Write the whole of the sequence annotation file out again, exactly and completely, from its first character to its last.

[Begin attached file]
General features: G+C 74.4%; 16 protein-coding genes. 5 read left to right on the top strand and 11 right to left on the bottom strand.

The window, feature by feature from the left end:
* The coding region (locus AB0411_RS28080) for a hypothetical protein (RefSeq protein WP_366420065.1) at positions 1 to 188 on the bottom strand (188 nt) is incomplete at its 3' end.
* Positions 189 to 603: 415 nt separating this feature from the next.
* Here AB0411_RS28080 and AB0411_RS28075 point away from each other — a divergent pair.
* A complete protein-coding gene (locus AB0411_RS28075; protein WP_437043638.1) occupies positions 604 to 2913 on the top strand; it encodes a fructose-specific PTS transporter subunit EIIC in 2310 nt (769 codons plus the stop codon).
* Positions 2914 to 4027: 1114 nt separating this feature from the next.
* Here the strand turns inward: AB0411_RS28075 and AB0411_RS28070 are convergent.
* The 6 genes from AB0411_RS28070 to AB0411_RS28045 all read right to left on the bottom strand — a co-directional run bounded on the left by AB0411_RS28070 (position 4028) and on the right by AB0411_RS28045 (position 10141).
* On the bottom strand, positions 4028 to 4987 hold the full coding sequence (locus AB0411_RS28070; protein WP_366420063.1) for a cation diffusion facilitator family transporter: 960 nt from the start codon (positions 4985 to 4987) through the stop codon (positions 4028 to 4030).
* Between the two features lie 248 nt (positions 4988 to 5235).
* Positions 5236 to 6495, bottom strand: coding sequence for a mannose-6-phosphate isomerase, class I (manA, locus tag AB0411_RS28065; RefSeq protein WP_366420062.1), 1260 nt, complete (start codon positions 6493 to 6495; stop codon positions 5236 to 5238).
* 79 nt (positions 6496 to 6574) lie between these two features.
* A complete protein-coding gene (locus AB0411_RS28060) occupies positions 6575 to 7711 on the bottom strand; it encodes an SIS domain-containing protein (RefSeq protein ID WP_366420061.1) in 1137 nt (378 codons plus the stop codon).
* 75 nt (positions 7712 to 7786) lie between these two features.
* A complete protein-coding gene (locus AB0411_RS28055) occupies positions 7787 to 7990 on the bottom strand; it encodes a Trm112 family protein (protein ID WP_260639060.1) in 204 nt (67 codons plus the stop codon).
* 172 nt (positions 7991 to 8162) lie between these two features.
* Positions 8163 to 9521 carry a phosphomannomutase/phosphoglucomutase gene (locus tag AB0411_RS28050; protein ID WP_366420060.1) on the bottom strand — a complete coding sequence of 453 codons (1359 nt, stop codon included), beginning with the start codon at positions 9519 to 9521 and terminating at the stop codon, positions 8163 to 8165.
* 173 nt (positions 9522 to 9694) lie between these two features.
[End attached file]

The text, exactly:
General features: G+C 74.4%; 16 protein-coding genes. 5 read left to right on the top strand and 11 right to left on the bottom strand.

The window, feature by feature from the left end:
* The coding region (locus AB0411_RS28080) for a hypothetical protein (RefSeq protein WP_366420065.1) at positions 1 to 188 on the bottom strand (188 nt) is incomplete at its 3' end.
* Positions 189 to 603: 415 nt separating this feature from the next.
* Here AB0411_RS28080 and AB0411_RS28075 point away from each other — a divergent pair.
* A complete protein-coding gene (locus AB0411_RS28075; protein WP_437043638.1) occupies positions 604 to 2913 on the top strand; it encodes a fructose-specific PTS transporter subunit EIIC in 2310 nt (769 codons plus the stop codon).
* Positions 2914 to 4027: 1114 nt separating this feature from the next.
* Here the strand turns inward: AB0411_RS28075 and AB0411_RS28070 are convergent.
* The 6 genes from AB0411_RS28070 to AB0411_RS28045 all read right to left on the bottom strand — a co-directional run bounded on the left by AB0411_RS28070 (position 4028) and on the right by AB0411_RS28045 (position 10141).
* On the bottom strand, positions 4028 to 4987 hold the full coding sequence (locus AB0411_RS28070; protein WP_366420063.1) for a cation diffusion facilitator family transporter: 960 nt from the start codon (positions 4985 to 4987) through the stop codon (positions 4028 to 4030).
* Between the two features lie 248 nt (positions 4988 to 5235).
* Positions 5236 to 6495, bottom strand: coding sequence for a mannose-6-phosphate isomerase, class I (manA, locus tag AB0411_RS28065; RefSeq protein WP_366420062.1), 1260 nt, complete (start codon positions 6493 to 6495; stop codon positions 5236 to 5238).
* 79 nt (positions 6496 to 6574) lie between these two features.
* A complete protein-coding gene (locus AB0411_RS28060) occupies positions 6575 to 7711 on the bottom strand; it encodes an SIS domain-containing protein (RefSeq protein ID WP_366420061.1) in 1137 nt (378 codons plus the stop codon).
* 75 nt (positions 7712 to 7786) lie between these two features.
* A complete protein-coding gene (locus AB0411_RS28055) occupies positions 7787 to 7990 on the bottom strand; it encodes a Trm112 family protein (protein ID WP_260639060.1) in 204 nt (67 codons plus the stop codon).
* 172 nt (positions 7991 to 8162) lie between these two features.
* Positions 8163 to 9521 carry a phosphomannomutase/phosphoglucomutase gene (locus tag AB0411_RS28050; protein ID WP_366420060.1) on the bottom strand — a complete coding sequence of 453 codons (1359 nt, stop codon included), beginning with the start codon at positions 9519 to 9521 and terminating at the stop codon, positions 8163 to 8165.
* 173 nt (positions 9522 to 9694) lie between these two features.